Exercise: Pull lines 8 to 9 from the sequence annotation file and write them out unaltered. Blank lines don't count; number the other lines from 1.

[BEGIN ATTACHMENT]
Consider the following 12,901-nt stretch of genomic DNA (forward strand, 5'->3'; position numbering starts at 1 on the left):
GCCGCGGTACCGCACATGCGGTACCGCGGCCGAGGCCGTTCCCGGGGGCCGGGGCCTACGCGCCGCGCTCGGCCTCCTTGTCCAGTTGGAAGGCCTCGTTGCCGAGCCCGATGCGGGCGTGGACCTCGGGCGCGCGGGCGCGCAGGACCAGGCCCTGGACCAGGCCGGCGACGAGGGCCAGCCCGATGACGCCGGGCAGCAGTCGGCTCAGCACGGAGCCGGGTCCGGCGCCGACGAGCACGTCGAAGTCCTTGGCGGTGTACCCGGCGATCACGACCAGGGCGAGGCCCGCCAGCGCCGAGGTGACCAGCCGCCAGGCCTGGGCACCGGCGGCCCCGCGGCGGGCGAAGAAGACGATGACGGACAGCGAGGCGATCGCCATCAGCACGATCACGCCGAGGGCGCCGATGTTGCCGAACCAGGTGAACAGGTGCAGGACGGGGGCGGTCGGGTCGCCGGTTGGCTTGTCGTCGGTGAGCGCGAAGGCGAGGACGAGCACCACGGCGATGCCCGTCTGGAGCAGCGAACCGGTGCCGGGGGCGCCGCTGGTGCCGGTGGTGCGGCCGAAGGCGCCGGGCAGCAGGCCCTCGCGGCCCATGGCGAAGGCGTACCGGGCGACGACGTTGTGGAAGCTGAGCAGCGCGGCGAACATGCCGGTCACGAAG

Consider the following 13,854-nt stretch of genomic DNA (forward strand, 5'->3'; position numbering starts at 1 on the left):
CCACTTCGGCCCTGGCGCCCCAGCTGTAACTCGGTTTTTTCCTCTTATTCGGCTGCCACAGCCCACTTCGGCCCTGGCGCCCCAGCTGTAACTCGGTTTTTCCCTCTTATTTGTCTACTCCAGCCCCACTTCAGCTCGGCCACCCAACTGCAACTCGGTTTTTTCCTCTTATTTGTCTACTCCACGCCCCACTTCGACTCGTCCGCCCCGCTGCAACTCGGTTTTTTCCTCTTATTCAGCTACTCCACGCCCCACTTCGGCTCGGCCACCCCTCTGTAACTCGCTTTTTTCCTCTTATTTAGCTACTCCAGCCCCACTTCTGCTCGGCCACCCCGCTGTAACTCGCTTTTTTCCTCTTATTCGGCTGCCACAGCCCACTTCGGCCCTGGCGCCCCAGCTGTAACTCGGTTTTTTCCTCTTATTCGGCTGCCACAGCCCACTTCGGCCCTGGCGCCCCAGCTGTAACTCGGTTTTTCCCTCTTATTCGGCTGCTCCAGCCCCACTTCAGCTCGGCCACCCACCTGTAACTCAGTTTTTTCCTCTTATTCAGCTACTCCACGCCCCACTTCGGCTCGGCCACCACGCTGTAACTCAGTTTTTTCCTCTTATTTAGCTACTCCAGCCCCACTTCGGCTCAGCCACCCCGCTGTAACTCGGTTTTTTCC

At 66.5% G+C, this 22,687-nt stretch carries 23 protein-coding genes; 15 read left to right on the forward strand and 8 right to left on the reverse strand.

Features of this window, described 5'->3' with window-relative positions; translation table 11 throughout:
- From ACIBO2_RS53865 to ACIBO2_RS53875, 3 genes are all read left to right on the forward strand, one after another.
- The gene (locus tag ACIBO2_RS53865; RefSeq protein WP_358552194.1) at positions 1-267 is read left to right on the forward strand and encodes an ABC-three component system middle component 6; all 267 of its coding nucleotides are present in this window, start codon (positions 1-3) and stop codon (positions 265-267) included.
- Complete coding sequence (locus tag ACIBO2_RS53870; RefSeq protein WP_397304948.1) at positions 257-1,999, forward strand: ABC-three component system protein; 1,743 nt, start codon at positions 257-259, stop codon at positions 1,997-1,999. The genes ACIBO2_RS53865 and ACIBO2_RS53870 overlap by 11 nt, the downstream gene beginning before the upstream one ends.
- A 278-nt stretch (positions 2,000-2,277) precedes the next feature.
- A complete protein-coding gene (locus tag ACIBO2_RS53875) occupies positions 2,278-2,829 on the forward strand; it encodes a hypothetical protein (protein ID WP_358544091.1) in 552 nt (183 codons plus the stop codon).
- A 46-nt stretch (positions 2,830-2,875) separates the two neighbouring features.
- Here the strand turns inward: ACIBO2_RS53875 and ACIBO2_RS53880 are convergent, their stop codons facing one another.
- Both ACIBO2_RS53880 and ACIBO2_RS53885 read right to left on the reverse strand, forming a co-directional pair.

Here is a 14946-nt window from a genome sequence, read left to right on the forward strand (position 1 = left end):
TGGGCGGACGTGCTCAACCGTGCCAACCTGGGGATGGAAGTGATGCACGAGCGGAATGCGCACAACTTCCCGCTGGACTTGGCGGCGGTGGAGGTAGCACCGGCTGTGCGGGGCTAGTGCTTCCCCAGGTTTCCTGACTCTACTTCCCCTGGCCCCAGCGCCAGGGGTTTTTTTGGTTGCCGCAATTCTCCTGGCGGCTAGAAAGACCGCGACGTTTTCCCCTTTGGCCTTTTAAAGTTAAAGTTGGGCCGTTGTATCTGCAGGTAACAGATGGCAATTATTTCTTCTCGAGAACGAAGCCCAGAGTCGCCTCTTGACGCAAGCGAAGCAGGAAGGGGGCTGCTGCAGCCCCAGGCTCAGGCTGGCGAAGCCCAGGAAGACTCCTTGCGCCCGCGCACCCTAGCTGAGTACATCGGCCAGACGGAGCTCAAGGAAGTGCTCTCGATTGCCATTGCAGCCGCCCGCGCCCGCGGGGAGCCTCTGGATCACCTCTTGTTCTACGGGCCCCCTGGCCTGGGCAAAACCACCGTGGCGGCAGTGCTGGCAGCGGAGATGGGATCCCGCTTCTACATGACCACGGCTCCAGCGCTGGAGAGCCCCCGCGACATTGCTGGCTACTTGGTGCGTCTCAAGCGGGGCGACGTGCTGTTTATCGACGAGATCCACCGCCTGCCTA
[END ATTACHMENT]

- The gene (locus tag ACIBO2_RS53865; RefSeq protein WP_358552194.1) at positions 1-267 is read left to right on the forward strand and encodes an ABC-three component system middle component 6; all 267 of its coding nucleotides are present in this window, start codon (positions 1-3) and stop codon (positions 265-267) included.
- Complete coding sequence (locus tag ACIBO2_RS53870; RefSeq protein WP_397304948.1) at positions 257-1,999, forward strand: ABC-three component system protein; 1,743 nt, start codon at positions 257-259, stop codon at positions 1,997-1,999. The genes ACIBO2_RS53865 and ACIBO2_RS53870 overlap by 11 nt, the downstream gene beginning before the upstream one ends.